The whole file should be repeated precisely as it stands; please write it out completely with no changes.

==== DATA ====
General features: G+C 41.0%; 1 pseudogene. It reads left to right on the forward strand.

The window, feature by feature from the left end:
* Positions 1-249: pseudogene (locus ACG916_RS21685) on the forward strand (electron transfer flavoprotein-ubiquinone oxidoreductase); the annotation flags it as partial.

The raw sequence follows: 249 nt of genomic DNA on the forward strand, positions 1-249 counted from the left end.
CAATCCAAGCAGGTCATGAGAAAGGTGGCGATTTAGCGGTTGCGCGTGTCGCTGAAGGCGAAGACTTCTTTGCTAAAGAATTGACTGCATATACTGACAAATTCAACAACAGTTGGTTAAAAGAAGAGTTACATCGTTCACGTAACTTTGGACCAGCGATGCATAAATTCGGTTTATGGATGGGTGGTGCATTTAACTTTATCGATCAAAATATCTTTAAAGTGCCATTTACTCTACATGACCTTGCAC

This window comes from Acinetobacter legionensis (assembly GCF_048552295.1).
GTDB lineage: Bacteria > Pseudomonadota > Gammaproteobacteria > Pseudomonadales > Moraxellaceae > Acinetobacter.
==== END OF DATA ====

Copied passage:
General features: G+C 41.0%; 1 pseudogene. It reads left to right on the forward strand.

The window, feature by feature from the left end:
* Positions 1-249: pseudogene (locus ACG916_RS21685) on the forward strand (electron transfer flavoprotein-ubiquinone oxidoreductase); the annotation flags it as partial.

The raw sequence follows: 249 nt of genomic DNA on the forward strand, positions 1-249 counted from the left end.
CAATCCAAGCAGGTCATGAGAAAGGTGGCGATTTAGCGGTTGCGCGTGTCGCTGAAGGCGAAGACTTCTTTGCTAAAGAATTGACTGCATATACTGACAAATTCAACAACAGTTGGTTAAAAGAAGAGTTACATCGTTCACGTAACTTTGGACCAGCGATGCATAAATTCGGTTTATGGATGGGTGGTGCATTTAACTTTATCGATCAAAATATCTTTAAAGTGCCATTTACTCTACATGACCTTGCAC

This window comes from Acinetobacter legionensis (assembly GCF_048552295.1).
GTDB lineage: Bacteria > Pseudomonadota > Gammaproteobacteria > Pseudomonadales > Moraxellaceae > Acinetobacter.